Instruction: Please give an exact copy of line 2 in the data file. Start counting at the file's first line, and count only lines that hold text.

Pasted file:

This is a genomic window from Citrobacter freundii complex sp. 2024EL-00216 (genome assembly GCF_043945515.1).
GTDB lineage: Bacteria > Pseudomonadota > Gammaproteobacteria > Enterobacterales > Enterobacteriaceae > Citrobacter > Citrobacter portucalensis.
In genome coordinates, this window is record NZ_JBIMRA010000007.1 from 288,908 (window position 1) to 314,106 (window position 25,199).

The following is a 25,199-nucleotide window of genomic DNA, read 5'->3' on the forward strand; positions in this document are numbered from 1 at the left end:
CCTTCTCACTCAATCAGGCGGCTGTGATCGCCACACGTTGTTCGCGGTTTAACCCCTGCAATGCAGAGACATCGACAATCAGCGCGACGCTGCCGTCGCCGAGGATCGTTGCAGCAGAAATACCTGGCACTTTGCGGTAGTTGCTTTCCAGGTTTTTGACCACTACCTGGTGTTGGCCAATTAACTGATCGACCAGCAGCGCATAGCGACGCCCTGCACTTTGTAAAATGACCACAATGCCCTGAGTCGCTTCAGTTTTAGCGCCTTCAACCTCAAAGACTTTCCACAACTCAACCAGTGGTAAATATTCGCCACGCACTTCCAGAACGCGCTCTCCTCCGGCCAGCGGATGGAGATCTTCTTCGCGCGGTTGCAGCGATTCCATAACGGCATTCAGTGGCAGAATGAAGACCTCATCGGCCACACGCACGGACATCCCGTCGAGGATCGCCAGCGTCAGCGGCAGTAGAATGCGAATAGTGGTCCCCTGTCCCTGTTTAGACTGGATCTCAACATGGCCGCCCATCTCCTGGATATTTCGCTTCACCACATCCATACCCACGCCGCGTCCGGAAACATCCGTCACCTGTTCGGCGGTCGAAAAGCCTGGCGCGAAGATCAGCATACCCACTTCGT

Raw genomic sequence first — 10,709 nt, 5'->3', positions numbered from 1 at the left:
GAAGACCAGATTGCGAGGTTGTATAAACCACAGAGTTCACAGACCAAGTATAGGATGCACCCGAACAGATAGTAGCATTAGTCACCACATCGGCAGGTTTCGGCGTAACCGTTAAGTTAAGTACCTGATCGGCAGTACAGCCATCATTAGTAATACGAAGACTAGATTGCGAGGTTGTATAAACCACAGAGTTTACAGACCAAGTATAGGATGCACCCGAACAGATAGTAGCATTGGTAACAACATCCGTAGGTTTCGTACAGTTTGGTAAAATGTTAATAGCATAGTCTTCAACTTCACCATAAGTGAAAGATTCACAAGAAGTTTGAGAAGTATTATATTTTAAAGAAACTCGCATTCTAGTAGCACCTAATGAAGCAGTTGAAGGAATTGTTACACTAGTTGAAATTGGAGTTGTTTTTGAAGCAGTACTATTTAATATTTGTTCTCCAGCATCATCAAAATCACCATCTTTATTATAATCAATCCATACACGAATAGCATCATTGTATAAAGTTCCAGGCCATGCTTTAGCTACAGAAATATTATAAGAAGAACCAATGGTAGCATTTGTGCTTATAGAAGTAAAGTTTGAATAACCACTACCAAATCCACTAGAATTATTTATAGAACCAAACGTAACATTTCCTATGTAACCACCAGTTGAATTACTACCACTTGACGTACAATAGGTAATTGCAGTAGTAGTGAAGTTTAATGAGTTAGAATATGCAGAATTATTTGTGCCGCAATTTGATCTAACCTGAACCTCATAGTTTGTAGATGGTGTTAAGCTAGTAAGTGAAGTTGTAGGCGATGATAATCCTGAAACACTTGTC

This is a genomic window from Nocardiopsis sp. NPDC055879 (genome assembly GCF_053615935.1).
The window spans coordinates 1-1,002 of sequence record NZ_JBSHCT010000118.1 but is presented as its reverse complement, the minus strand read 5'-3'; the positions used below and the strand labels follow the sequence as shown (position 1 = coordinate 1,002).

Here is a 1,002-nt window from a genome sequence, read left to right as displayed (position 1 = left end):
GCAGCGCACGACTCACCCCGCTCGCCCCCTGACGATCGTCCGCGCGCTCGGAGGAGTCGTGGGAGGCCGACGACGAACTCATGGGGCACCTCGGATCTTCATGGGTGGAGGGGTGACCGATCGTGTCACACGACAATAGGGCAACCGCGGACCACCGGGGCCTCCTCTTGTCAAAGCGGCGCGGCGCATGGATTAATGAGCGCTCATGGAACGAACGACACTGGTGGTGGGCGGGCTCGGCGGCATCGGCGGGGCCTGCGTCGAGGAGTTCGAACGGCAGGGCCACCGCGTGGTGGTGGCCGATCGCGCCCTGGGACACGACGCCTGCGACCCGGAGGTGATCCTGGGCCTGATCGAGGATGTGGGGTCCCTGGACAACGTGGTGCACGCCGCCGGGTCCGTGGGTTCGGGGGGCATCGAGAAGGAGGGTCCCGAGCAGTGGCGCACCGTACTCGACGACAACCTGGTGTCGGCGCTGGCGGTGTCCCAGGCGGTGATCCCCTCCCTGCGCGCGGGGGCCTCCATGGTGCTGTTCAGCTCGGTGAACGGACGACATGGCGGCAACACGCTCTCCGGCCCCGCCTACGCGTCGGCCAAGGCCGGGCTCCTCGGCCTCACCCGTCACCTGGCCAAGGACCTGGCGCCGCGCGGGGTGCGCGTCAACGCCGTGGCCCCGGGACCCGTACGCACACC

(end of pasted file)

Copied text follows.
GTDB lineage: Bacteria > Pseudomonadota > Gammaproteobacteria > Enterobacterales > Enterobacteriaceae > Citrobacter > Citrobacter portucalensis.